SAN JOSE (CN) – A federal judge dismissed a class action lawsuit on Tuesday accusing Facebook of spying on users who visit major cancer organization websites.
U.S. District Judge Edward Davila dismissed the suit without leave to amend Tuesday. Because the medical organizations accused of handing users’ private information off to Facebook are outside of California, the court lacks power – or “personal jurisdiction” – over the case, he said.
Davila added that the plaintiffs had agreed to Facebook’s tracking activities when they signed up for their accounts.
“Because they did not purposefully direct activities to California or purposefully avail themselves of the privilege of conducting business in California, this court lacks personal jurisdiction over the healthcare defendants,” Davila wrote in a 16-page ruling, much of it focused on the jurisdiction question.
Lead plaintiff Winston Smith’s attorney Jeff Koncius expressed disappointment with the decision.
“We’re obviously not happy, and when we filed the case we thought it had merit and we still think it has merit,” Koncius said in an interview. He added that Smith may appeal the decision or refile the case in the states where the cancer defendants are located because “we feel the disclosures being made are not appropriate.”
Smith sued Facebook, the American Cancer Society, the American Society of Clinical Oncology, and five other cancer organizations in March 2016, claiming that Facebook collects users’ private information from the medical organizations’ websites when users click on a Facebook “like” or “share” button embedded on the sites.
Smith said that Facebook can identify individual users, track the pages they visited on the defendants’ websites, and use the data to target them with tailored advertisements, in violation of the federal Wiretap Act and the California Invasion of Privacy Act, among other statutes.
However, Smith admitted in his complaint that he wasn’t sure the organizations knew Facebook collected user data from their sites.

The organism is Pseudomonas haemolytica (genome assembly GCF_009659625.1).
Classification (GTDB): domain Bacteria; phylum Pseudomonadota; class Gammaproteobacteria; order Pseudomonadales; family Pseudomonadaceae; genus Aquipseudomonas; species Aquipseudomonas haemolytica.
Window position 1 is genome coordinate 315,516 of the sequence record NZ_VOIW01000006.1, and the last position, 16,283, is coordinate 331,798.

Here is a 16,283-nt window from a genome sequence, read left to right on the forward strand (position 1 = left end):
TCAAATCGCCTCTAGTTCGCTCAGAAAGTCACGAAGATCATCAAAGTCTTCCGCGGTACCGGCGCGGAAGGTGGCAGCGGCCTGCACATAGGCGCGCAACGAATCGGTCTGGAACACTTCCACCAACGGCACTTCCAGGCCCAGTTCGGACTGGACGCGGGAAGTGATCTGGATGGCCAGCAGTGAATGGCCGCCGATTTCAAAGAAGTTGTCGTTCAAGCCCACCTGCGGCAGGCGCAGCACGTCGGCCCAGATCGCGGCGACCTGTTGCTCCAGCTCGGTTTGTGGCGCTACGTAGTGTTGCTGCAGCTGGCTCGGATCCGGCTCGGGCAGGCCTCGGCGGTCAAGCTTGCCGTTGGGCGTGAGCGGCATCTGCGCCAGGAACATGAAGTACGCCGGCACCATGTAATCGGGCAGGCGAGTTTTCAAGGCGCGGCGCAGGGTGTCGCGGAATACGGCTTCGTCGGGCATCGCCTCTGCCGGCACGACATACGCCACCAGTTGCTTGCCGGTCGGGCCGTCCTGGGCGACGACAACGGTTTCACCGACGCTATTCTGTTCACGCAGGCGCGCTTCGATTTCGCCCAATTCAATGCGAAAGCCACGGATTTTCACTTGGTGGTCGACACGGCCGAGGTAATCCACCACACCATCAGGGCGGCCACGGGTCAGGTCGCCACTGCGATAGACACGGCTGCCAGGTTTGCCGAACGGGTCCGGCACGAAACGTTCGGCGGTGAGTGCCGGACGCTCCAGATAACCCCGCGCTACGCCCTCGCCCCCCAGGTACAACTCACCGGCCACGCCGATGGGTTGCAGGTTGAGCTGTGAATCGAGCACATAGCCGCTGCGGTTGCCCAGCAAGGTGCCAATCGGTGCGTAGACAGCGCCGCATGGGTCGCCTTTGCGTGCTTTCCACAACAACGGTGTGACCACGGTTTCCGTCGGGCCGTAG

The plaintiffs pushed back against the judge’s ruling that the Northern District of California federal court lacked jurisdiction. They argued that the fact that the medical defendants send the plaintiffs’ data to the California-based Facebook makes them subject to the court’s jurisdiction.
But Davila held that the evidence failed to show that the medical defendants do business in the state.
Assuming the cancer organizations didn’t know Facebook was harvesting information from their websites, Davila added that “personal jurisdiction requires ‘something more’—namely, ‘wrongful conduct targeted at a plaintiff whom the defendant knows to be a resident of the forum state.'”
“The healthcare defendants cannot have ‘targeted’ activity at known California residents if they were unaware that the activity was happening,” he wrote. “Besides triggering a second [message] request in the user’s browser, the healthcare defendants play no part in the exchange of data between Facebook and plaintiffs.”
Davila added that Smith had consented to Facebook’s tracking policies, which notify prospective users that it collects information about the websites they visit – including when they click on “like” buttons on those sites – when he signed up for an account.
Davila also rejected Smith’s contention that because Facebook collected “sensitive health information” about users, it must meet stricter disclosure standards under the Health Insurance Portability and Accountability Act, finding that Facebook hadn’t collected information considered protected under the law.
“We are pleased with the court’s decision,” a Facebook spokesperson said Tuesday.
Koncius is with Kiesel Law in Beverly Hills.
Facebook was represented by John Nadolenco with Mayer Brown in Los Angeles; the American Cancer Society by Shelley Hurwitz with Holland & Knight, also in Los Angeles; and the American Society of Clinical Oncology by Jeffrey Rabkin of Jones Day in San Francisco.
Hurwitz and Rabkin could not be reached for comment Tuesday afternoon.